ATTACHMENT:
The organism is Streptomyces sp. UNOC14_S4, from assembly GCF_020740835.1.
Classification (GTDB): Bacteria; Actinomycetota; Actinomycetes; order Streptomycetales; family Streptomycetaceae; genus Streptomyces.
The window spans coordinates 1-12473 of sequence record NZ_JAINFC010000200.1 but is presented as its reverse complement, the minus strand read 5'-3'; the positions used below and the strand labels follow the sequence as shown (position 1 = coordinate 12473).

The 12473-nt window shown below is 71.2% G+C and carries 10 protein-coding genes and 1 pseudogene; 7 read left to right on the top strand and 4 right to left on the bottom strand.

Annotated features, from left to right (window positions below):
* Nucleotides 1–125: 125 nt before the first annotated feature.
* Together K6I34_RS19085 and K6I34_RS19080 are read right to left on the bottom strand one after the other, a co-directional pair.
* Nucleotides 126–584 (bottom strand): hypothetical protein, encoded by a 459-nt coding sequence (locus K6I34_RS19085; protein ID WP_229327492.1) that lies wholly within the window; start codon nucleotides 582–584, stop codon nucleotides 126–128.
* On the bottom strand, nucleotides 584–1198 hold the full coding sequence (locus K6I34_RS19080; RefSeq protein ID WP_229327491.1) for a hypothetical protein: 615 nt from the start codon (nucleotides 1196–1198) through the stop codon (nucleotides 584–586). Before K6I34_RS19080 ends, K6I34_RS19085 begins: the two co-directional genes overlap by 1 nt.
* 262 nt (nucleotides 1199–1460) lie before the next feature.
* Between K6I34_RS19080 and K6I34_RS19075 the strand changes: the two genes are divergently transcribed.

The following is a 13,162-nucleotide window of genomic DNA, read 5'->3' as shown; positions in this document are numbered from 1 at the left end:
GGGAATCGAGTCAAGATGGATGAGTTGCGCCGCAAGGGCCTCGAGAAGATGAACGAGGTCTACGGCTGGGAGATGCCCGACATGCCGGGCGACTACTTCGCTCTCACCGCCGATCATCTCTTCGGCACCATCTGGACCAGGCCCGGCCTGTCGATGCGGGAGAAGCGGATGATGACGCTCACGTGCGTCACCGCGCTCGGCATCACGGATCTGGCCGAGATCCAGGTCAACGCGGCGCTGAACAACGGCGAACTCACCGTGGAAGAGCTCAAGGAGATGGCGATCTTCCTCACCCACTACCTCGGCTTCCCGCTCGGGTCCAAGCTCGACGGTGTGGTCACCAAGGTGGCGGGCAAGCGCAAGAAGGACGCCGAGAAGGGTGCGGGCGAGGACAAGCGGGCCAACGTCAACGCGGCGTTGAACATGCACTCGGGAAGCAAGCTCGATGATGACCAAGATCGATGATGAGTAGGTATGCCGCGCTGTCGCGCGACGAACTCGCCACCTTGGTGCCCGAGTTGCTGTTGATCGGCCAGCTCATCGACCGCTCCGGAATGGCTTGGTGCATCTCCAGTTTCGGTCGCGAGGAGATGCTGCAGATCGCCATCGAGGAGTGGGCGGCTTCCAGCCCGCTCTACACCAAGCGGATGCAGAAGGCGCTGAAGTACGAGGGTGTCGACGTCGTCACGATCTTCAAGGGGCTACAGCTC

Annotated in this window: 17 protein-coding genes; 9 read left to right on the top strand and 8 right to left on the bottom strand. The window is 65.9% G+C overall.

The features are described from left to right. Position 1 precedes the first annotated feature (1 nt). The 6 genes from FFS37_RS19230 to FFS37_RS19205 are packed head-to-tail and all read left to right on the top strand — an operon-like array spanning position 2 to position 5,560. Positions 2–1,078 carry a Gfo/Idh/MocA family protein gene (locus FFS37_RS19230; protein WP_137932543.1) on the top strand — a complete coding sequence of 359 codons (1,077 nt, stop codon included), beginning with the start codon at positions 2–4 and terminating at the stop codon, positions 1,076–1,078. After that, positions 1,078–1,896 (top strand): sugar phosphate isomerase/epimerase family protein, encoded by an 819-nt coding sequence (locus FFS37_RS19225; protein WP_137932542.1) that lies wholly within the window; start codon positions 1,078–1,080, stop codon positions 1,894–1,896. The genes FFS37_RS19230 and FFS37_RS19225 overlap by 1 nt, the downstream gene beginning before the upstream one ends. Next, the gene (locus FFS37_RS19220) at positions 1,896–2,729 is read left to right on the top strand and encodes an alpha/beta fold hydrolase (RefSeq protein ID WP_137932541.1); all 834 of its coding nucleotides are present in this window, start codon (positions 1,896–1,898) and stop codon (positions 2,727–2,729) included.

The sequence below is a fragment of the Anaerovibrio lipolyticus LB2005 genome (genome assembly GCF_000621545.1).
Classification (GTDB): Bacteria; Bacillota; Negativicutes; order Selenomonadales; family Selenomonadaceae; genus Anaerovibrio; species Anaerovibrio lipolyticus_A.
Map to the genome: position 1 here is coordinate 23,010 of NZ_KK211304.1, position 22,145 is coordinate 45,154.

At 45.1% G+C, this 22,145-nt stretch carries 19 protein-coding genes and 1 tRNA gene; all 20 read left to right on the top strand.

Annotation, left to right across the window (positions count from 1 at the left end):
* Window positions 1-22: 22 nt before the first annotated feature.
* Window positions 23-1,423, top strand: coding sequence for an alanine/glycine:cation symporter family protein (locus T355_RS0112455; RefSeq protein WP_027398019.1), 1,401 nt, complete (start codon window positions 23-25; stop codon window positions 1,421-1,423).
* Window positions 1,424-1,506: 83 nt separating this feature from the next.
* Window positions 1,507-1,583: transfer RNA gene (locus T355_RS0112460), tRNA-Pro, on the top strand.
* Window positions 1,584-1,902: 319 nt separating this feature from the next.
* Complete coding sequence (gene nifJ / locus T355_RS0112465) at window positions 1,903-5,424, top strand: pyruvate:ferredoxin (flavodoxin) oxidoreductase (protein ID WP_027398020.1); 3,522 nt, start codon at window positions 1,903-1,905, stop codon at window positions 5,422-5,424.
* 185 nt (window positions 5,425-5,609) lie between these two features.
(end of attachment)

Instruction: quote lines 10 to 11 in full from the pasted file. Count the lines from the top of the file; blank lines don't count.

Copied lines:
* 262 nt (nucleotides 1199–1460) lie before the next feature.
* Between K6I34_RS19080 and K6I34_RS19075 the strand changes: the two genes are divergently transcribed.